Breach that hit Cisco wider than thought
The theft of software from a Cisco Systems network last year was only part of a series of widespread attacks that breached thousands of computer systems, federal officials and security investigators now say.

No identity crisis for Equifax
It seems like every other day, there's a report about how customer data has been stolen from a big bank, retailer or employer. For the average consumer, the thought of what some cyberpunk criminal could do using your Social Security number is certainly worrisome to say the least.

Bank of America gets personal
What could make you feel more at ease than a picture of your dog, Scruffy? Bank of America (Research) will require Internet clients to register their computers and assign a digital image, such as a photo of a pet, to their accounts in an effort to cut down on fraud, the bank announced.

Info on 3.9M Citigroup customers lost
Citigroup said Monday that personal information on 3.9 million consumer lending customers of its CitiFinancial subsidiary was lost by UPS while in transit to a credit bureau -- the biggest breach of customer or employee data reported so far.

40M credit cards hacked
Over 40 million card accounts were exposed to potential fraud due to a security breach that occurred at a third-party processor of payment card transactions, MasterCard International said last Friday.

Ex-Tyco CEO Kozlowski found guilty
In a major victory in the government crackdown on corporate corruption, former Tyco CEO Dennis Kozlowski and ex-CFO Mark Swartz were found guilty Friday of stealing hundreds of millions of dollars from the manufacturing conglomerate.

Die vyf groot risiko's van IT in die werkplek
Inligtingstegnologie (IT) is 'n kern-komponent van die meeste mense se werk- en persoonlike lewe en, hoewel nuwe tegnologie en die internet die lewe makliker maak, is daar ook sekere risiko's daaraan verbonde.

Spyware, adware hide in BitTorrent downloads
BitTorrent users, beware: Your download may include adware and spyware. Purveyors of the applications that produce pop-up ads on PC screens and track browsing habits have discovered BitTorrent as a new distribution channel. According to observers of the trend, videos and music that hide adware and spyware are increasingly being offered for download on various BitTorrent Web sites.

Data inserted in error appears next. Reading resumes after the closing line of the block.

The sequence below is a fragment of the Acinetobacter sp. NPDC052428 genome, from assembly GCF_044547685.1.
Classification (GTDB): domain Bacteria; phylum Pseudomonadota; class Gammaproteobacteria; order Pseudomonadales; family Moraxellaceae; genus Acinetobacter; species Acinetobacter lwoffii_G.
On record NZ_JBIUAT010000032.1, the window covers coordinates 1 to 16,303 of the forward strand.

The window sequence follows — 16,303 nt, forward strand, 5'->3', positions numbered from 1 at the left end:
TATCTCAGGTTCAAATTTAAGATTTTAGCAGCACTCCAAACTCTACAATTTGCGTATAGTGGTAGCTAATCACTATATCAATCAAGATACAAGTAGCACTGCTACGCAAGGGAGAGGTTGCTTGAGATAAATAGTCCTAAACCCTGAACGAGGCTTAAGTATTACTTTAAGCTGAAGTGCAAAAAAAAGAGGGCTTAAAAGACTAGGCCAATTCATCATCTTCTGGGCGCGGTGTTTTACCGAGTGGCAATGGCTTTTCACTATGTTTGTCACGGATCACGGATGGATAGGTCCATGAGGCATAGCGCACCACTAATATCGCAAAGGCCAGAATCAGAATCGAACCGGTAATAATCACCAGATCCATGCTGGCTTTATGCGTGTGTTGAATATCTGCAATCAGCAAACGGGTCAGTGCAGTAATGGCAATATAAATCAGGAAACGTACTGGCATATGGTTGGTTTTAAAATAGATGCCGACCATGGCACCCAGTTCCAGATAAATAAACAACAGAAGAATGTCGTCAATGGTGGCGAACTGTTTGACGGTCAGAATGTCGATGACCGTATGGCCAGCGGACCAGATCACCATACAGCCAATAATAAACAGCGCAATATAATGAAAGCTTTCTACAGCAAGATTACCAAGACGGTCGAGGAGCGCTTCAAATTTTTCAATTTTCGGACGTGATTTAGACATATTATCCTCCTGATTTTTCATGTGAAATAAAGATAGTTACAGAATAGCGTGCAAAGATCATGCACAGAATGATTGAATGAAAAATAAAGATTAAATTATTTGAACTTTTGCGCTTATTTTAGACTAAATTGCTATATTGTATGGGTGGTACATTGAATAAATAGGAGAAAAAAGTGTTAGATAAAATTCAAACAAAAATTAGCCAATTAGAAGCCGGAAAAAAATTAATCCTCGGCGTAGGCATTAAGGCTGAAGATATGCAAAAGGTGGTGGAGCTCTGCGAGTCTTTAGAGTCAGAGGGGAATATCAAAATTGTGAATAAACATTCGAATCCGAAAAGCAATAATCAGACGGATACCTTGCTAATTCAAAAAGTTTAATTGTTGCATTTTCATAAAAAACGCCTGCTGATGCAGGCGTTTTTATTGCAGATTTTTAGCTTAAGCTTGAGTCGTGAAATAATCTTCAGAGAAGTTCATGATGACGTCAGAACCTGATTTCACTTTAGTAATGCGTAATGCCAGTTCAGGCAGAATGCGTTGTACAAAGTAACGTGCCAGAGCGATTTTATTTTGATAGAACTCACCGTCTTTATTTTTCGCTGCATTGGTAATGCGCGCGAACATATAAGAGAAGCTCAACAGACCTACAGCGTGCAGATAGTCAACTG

Mozambique gears up for e-government
The Mozambican government has implemented an e-government pilot project connecting 15 national public administration entities in Maputo. The project will be scaled up to a national level later.

London's Olympic bid hits image rights hurdle
A row has broken out between the boards of the London and New York 2012 Olympic bids over the use of a picture of New York board member and long-jump gold medallist Bob Beamon in a brochure issued by the London bid team.

Nominet wins again in data mining case
Nominet UK, the national registry for all .uk domain names, has obtained an Australian court order freezing the assets and bank accounts of two men behind a scam that targeted thousands of Nominet registrants with misleading domain name notices.

Lax security in public sector IT, says study
The effectiveness of IT security arrangements in British public sector organisations is being undermined by a culture of complacency and a failure to ensure that staff understand the rules, according to a survey by the Audit Commission.

Password management still relies on Post-it Notes
Nearly half of IT managers fear that their admin passwords are not stored securely, with 19% estimating that their colleagues still keep their passwords on Post-it Notes, according to a survey by Cyber-Ark Software.

OECD alerts governments to on-line music business
Governments and industry should re-think their policies in respect of on-line music distribution in order to promote the technology as a viable business model and as a new social and cultural phenomenon, according to a new OECD report.

Warning: Your clever little blog could get you fired
Like a growing number of employees, Peter Whitney decided to launch a blog on the Internet to chronicle his life, his friends and his job at a division of Wells Fargo. Then he began taking jabs at a few people he worked with. His blog,, did find an audience: his bosses. In August 2004, the 27-year-old was fired from his job handling mail and the front desk, he says, after managers learned of his Web log, or blog.

AOL Sued Over Voice Platform
Klausner Technologies has filed a $200 million patent infringement lawsuit against America Online (AOL) over voice platform technology. At issue are features that let subscribers receive visual notification of new voice messages and selectively retrieve messages from their displays.